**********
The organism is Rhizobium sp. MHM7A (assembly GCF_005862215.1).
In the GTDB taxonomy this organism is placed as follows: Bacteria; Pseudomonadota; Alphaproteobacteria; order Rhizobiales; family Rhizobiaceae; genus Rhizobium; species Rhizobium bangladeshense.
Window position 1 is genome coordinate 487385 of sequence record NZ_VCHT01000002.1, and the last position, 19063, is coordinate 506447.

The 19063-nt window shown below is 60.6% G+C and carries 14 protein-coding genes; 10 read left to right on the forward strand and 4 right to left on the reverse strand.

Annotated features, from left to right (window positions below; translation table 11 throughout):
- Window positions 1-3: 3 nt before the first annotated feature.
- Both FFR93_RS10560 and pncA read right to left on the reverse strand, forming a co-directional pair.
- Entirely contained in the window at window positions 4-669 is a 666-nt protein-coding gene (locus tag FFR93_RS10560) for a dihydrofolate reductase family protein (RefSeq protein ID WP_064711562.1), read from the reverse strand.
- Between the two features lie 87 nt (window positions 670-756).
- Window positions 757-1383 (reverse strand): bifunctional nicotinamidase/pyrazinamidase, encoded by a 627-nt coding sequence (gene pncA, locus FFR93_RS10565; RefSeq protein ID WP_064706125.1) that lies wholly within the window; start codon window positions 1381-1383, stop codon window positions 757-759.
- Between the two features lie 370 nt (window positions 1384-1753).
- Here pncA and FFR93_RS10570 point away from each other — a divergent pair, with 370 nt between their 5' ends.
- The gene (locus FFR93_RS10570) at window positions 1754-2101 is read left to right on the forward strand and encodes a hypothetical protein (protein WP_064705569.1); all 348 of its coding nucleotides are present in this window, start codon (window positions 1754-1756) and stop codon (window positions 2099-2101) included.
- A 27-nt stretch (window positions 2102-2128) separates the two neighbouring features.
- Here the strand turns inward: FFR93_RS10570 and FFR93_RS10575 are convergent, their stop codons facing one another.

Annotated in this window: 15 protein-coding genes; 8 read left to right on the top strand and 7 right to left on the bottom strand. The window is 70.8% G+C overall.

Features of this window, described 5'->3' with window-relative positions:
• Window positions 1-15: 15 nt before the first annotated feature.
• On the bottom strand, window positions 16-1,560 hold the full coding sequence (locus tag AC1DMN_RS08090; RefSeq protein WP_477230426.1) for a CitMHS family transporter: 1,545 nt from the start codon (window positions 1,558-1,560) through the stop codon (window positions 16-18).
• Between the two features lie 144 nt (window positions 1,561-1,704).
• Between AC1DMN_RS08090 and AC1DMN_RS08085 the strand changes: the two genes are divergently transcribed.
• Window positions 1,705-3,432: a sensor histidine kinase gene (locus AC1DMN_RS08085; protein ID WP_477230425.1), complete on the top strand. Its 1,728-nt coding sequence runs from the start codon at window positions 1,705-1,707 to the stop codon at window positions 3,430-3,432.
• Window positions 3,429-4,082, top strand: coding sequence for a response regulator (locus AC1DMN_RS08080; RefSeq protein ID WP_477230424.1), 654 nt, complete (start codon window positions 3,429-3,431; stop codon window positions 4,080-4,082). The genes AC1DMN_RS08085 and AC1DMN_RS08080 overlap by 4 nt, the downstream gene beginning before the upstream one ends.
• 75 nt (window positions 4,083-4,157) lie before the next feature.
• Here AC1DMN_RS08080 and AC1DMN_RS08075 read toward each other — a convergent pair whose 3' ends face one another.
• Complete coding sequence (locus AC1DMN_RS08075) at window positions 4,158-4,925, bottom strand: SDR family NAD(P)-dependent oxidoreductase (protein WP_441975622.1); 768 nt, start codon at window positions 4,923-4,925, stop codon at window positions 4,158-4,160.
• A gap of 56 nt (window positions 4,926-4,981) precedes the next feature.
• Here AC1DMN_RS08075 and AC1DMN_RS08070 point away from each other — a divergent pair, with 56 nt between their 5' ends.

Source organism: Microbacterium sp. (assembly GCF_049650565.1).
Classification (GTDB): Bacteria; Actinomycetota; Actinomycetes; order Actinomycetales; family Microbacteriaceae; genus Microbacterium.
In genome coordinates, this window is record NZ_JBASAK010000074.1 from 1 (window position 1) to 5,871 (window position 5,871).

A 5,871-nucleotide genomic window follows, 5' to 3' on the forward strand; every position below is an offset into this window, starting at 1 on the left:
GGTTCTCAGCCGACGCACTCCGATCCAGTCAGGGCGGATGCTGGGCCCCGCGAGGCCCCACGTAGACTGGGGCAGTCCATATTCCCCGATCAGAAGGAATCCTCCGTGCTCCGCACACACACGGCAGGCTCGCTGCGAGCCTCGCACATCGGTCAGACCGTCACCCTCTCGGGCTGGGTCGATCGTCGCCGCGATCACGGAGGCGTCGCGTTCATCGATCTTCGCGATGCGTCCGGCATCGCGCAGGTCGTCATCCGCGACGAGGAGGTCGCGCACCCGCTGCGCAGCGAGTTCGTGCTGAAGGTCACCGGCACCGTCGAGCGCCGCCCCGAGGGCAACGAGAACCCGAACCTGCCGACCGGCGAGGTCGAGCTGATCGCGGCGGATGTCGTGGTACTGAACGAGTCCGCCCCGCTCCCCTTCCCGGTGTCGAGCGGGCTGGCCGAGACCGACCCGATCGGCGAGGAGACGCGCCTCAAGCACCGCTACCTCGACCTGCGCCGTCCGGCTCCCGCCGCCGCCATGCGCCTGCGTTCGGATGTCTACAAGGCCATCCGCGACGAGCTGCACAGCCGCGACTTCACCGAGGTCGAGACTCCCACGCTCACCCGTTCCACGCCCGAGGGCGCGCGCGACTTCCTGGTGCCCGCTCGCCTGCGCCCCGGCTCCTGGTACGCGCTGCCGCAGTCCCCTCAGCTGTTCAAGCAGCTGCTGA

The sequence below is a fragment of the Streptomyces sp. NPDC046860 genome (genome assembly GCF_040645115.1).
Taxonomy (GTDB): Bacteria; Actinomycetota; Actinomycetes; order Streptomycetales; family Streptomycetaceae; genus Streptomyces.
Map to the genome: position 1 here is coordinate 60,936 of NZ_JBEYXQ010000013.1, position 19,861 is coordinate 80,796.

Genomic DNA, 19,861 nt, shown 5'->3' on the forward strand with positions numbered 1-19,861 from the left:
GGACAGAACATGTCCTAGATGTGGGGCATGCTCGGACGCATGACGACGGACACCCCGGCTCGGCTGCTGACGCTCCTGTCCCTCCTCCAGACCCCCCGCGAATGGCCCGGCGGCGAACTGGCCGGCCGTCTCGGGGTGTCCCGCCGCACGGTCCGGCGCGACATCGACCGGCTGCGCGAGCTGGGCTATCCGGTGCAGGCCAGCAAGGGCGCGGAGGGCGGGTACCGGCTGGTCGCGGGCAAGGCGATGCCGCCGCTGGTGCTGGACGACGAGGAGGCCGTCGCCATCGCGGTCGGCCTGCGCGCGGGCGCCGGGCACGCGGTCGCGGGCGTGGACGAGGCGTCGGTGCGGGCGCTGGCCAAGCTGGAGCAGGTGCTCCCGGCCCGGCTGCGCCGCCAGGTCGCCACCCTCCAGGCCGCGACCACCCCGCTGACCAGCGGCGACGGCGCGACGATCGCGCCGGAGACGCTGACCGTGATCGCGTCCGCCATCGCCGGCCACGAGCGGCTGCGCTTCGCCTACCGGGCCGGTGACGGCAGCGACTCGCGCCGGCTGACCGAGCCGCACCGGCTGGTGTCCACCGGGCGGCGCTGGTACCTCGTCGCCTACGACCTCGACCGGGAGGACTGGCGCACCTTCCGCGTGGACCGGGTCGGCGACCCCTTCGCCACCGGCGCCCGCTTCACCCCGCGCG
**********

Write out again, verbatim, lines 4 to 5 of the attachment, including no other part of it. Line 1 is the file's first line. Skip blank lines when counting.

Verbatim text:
The 19063-nt window shown below is 60.6% G+C and carries 14 protein-coding genes; 10 read left to right on the forward strand and 4 right to left on the reverse strand.

Annotated features, from left to right (window positions below; translation table 11 throughout):